So next, it’s important to call your elected officials If you think your local government hasn’t been doing enough to prevent and punish police brutality, let them know. Call your council person, your mayor, your county executive, your state legislator, your congressperson, let them know that you see what is happening and that you’re not okay with it. Let them know that the people in their community want things to change now. So we’re seeing this a lot right now, as people are fighting and pushing to defund police departments because their budgets are huge. And we’re seeing that policing is not necessarily actually keeping people safe. So people are pushing to lower those budgets, or at least not increase those budgets right now and funnel that money to community services that will actually support the people and give people what they need, whether it’s health care or mental health services, or education or whatever it might be. So call your elected officials. Let them know what you’re thinking. Go to your town council, your city council meetings. There are a lot of them are happening on zoom right now. So it’s even easier to get involved. I personally reached out to my senator to let him know that I don’t want the Maryland National Guard in DC at these protests because it’s escalating the fear and the violence. And I don’t think that our national guard that we are paying for through our tax dollars should be part of that. And I know that Virginia refused to send theirs and I want Maryland to get on on that wagon. So call or email your elected officials. Let them know what you think, again, it’s easy to forget because of how things have really changed over the last several decades, but our elected officials, our police, our military, all those people are actually working for us. We are the taxpayers. We are the people. We are the ones funding these people. We are the ones funding these departments, and we are supposed to be the ones who have a say. So use your voice to actually do that. Next. And this is an important one that a lot of people don’t necessarily talk about. But don’t default to calling the police on your neighbors of color. As we’ve seen time and again, the police aren’t always here to protect citizens of color. Keep that in mind when you see something strange and you think about calling the police consider being an active bystander to interrupt tense situations. But make sure that you do keep your own safety in mind. For example, last year, because last summer, I heard some yelling, some screaming coming from my neighbor’s house and then outside and I went outside to see what was going on. And I saw a neighbor and their I think romantic partner kind of running down the street and being physical with each other. And of course, as a white lady, my first reaction immediate reaction was I should call the police and They can come and help. But both of these people were black people. And I also have been paying close attention to every instance of police brutality and people getting killed by the police. And I didn’t want to contribute to that if I could help it, obviously. So I as they were on the corner of my street, I stepped in, I basically I interrupted, so I said, What’s going on? And that immediately de escalated the situation because they realized someone was watching. And I physically put myself in between the two people. Neither of them were coming towards me, I didn’t feel like my safety was at risk. They were far enough away from each other that I felt comfortable standing between them without being close to anyone in a way that I felt could potentially harm me if someone got violent. And I asked them what was going on and I asked the woman who seemed to be the victim of some violence in the world. If she needed me to call for help, she said no, and went back in the house, I talked to the other person for a few minutes, things seemed to de escalate, then we all went on our way. I wasn’t sure if that was the right decision to make because domestic violence is scary and complicated, and that also leads to a lot of violence and death. So I obviously have a lot of feelings about that. But in that moment, I didn’t think that calling the police and getting them involved was necessarily the most helpful and the person who was the victim in that moment also did not want me to do that. So that was just one way that I felt like I could de escalate a situation that I was witnessing without myself getting her and without anyone else getting her and without involving the police. So it’s important to learn more about what it means to be an active bystander. Again, it’s very important to keep your own safety in Mind that that is paramount. So, if you ever witnessed a situation where you do not feel safe intervening, don’t do that. But if you want to learn more about being an active bystander, check out an organization called collective action for safe spaces. They are a DC organization that wants to create safe spaces and make the DC a safe place for everyone. And they do a lot of trainings around being an active bystander and interrupting things like like violence when you’re seeing it on the street or on the metro or whatever it might be. So again, don’t default to calling the police on your neighbors of color, see if there are other ways that you could potentially intervene or just interrupt a situation. So another option, something we’re seeing a lot of right now is getting yourself on the frontlines during protests. Of course, we are still in the middle of a global pandemic. So if you are immunocompromised or you feel otherwise unsafe being in large groups of people right now No, that’s okay. And honestly, we’re seeing a lot of footage of the police, again, escalating violence, starting problems pushing people down hurting people. So I totally understand if you don’t feel safe being in those spaces right now. I know I feel that way personally. But if you feel comfortable joining in, go put yourself especially as a white person, between black folks and the police. Show your black neighbors that you mean what you say when you say that black lives matter. I’ve been seeing a lot of footage of white people basically creating a perimeter between the police and people of color to try to de escalate violence and protect their friends in these spaces. And it’s sad but that does often work. So it is a good way to help and get yourself in the middle of all this right now.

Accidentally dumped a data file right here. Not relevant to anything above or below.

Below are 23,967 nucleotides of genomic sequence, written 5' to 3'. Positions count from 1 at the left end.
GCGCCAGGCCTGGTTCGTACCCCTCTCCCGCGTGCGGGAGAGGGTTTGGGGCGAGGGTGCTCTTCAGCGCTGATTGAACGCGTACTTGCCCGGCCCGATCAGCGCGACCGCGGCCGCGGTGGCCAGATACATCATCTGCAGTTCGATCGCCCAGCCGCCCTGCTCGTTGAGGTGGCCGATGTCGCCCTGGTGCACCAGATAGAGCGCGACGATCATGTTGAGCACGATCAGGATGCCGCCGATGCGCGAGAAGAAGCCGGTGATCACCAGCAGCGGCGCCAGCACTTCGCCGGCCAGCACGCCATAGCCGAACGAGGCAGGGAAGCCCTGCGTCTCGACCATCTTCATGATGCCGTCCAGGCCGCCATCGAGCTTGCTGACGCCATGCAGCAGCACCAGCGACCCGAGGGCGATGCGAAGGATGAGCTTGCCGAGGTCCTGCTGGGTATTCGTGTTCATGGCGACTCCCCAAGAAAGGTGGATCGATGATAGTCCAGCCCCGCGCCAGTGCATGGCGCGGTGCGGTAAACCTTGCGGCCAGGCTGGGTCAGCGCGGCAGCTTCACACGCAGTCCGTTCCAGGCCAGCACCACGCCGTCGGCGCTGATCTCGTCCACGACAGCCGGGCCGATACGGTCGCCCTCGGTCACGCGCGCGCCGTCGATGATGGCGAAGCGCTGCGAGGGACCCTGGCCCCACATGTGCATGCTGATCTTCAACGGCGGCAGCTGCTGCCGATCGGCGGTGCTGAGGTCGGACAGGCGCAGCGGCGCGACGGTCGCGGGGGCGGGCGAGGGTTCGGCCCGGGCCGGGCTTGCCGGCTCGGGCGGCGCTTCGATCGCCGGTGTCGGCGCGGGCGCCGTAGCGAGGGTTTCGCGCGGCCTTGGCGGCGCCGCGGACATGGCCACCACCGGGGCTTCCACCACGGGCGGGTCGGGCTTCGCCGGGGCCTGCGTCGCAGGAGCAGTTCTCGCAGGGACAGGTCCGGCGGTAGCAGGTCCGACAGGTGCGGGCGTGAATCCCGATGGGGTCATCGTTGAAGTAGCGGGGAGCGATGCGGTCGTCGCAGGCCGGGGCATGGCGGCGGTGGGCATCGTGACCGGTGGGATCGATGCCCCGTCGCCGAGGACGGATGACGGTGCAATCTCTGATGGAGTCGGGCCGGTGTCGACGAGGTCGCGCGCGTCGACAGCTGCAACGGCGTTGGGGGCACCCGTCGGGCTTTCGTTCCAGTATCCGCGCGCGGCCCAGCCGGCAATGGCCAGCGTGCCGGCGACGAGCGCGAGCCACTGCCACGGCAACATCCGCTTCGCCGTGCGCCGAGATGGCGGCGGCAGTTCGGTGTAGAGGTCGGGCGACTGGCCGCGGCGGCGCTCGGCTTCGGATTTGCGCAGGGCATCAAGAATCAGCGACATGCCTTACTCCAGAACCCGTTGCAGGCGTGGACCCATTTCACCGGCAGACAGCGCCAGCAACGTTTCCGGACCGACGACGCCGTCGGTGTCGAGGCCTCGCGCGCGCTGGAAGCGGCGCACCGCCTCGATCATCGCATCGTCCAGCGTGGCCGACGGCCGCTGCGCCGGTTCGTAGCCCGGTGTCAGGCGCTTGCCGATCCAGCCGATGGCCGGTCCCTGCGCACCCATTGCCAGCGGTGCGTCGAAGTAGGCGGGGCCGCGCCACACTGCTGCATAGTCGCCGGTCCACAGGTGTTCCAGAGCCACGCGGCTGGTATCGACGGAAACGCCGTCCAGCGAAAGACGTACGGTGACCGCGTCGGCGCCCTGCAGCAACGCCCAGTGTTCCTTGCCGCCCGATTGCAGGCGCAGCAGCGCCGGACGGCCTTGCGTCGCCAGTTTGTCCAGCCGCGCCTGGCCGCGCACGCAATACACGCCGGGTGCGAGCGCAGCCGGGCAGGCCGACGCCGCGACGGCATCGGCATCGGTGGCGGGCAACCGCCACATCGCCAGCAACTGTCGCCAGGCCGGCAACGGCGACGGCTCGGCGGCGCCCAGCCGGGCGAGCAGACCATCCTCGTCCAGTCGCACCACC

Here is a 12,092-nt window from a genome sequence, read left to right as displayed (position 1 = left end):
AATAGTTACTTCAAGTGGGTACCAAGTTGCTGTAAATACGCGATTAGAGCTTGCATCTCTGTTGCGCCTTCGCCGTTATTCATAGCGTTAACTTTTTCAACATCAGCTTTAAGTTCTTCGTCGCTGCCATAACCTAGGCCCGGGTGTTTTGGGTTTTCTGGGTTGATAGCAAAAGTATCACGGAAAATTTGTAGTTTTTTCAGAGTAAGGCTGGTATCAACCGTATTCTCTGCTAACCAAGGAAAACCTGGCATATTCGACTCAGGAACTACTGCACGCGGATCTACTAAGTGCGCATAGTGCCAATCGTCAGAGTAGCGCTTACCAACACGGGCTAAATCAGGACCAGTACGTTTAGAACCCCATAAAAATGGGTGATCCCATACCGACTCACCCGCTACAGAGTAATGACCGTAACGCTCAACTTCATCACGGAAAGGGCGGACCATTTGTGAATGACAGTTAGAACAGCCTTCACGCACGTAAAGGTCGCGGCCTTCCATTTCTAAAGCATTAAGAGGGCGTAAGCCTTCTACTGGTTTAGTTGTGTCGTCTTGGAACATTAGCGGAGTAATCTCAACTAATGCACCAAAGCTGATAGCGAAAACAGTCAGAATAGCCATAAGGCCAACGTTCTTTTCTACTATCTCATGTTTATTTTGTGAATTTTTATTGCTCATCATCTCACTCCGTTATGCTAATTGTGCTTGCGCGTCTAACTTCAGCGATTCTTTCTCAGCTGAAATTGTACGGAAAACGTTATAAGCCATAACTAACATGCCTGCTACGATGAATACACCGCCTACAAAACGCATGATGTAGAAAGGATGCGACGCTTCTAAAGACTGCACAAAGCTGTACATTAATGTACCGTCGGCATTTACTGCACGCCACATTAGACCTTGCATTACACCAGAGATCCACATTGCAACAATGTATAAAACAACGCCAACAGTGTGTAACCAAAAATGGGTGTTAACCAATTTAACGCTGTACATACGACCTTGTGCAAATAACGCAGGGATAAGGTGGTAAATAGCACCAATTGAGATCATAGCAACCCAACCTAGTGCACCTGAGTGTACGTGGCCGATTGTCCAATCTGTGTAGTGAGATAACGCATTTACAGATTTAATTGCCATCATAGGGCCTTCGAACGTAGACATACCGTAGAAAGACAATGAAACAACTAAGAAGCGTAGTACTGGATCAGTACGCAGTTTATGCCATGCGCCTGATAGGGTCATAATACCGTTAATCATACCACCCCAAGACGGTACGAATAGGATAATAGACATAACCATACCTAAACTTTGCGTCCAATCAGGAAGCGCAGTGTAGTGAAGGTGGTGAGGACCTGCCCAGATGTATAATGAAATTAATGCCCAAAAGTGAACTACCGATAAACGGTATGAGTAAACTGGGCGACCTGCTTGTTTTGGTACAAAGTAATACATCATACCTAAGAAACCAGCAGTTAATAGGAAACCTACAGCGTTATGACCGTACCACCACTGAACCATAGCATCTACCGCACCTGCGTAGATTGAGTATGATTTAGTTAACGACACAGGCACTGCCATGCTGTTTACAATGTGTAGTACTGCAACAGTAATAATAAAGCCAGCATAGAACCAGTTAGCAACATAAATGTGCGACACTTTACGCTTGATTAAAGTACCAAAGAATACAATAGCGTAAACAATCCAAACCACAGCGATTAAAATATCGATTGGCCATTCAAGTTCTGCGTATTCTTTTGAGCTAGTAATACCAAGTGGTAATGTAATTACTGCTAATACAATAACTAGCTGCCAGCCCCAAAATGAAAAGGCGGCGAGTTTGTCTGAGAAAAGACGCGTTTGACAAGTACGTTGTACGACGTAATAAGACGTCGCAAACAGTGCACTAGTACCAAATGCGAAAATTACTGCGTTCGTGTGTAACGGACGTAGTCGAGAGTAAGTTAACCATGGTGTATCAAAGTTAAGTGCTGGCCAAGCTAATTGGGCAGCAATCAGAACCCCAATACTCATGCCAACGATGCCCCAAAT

Last but not least, spend your money on black owned companies. Financial Empowerment is huge when it comes to uplifting communities. I obviously talk about this a lot when it comes to gender. But it’s the same thing when it comes to race. So obviously black people have historically not had financial power over the history of the United States. We brought people over as slaves, and they had literally no rights. They worked for free by force. And when slavery was ended, they were not given any property or financial compensation or anything to get started. And obviously, through Jim Crow laws and all the racism built into the system that has not necessarily changed a whole lot in the course of our history, socio economic disempowerment across racial lines is still prevalent and we see it in a lot of our communities. So it’s really important to invest in black owned businesses. in your area, a great place to start is a database called support black owned. So it’s supportblackowned.Com. And there’s a whole directory where you can go by state, you can look globally, you can divide it up by category and see what the different businesses are that are black owned, so that you can help build black wealth and build up these communities around you. Some other great resources are the app, we buy black, there’s the black wallet, and official black Wall Street. These are all databases that really do specify black owned companies so that you can be really specific when you’re making those decisions. You know, think about the places that you’re sending your money, like obviously right now we’re seeing that Amazon, Jeff Bezos are making more money than ever before during the pandemic because it’s so easy to shop on Amazon and get free shipping and all those things and that you know, it’s an Not necessarily hoping a lot of people, they’re still not paying a living wage, they’re still not providing benefits and health care. And they’re not providing adequate safety measures in the warehouses right now during the pandemic. So consider looking at these databases and finding where there are black owned companies near you whether they might even be national companies that are selling more of the the broader things that we’re looking for. And maybe they’re not just necessarily restaurants and things like that. So look at those and really be thoughtful about where you’re putting your money right now. So these are just a few places to get started. It’s definitely not going to solve all of our problems. And this is going to be a long fight. It has been a long fight. It’s not something that just started 10 days ago and is going to end when the protests stop raging. It’s not going to end just because the protests stop over, however, the next couple of weeks So make sure that you’re staying engaged every day that you’re taking action every day, and that you’re making decisions in your own life to challenge your own assumptions to challenge your biases, to challenge your friends and family when they’re saying racist things even if it’s not over, there’s a difference between overt racism and and more subtle racism and micro aggressions and things like that. So challenge the language that you’re using challenge the language other people are using. stand up and speak out at your companies and organizations and within your communities as you’re seeing inequality or racism, and just make sure that you don’t forget about this work just because the protests stop over time. And I will share all of the resources that I mentioned and more important resources in the show notes so that you have access to them. They’re again, they’re just a good place to start. Every day. You can learn something new Another thing I wanted to say is that I want to do my best as a financial coach and as a podcaster. And as generally a person who wants to contribute good to the world to elevate the issues that affect the black community in the United States. So if you are someone or you know of someone who are interested in being interviewed on the money circle podcast about different issues, send me a note my email is [email protected]. Some of the issues I’m looking for specifically are why black wealth matters and how to even the financial playing field across race, how allies can use their wallets to fight white supremacy and support their black neighbors, friends, colleagues and family members. How white folks and other non black people can be better allies to actually be anti racist and fight against white supremacy and police violence. Other topics that have been Coming up are around redlining and the historic discrimination in the real estate market and housing for black folks and other people of color and how that holds down communities. Something else that I learned about was how real estate taxes are really the things that are funding schools and determining the resources that folks get in different communities, which means obviously, richer communities, wider communities, get more resources and better education, and poor communities and communities of color, get less opportunities, less resources. So that is obviously a deliberate system that was put in place. I would love to talk more about that and what the other options are out there for changing this so that everyone is getting equal resources to education. If there’s any other topics that you are an expert on, or if you know someone who’s an expert on who you really want to elevate that topic, I would love to hear from you. So just send me a note again at [email protected]. And thank you so much for listening and thank you to those who are already doing the work out there. And to my fellow white people, don’t forget to do everything you can to be a better ally and don’t make it about you. Thanks.
Thank you so much for listening again this week. Don’t forget to rate review and subscribe in your podcasting app so that more people hear about the money circle podcast and listen. If you’d like to get more connected with money circle or with me, there are lots of ways you can do that. To join the free Facebook group, visit facebook.com/groups/moneycirclegroup. To stay informed of any upcoming events, subscribe to my weekly newsletter at MaggieGermano.com/subscribe. To sign up to attend the next money circle meetup, visit Maggiegermano.com/moneycircle. To learn more about my financial coaching services, my speaking and workshop offerings, or just to read my blog, visit Maggiegermano.com. You can also follow me on instagram and twitter @MaggieGermano. Thanks for listening and have a great week.
Like what I have to say? Subscribe to Money Monday so you never miss a post! You’ll get all my latest financial tips and tricks, and any upcoming events. Join me!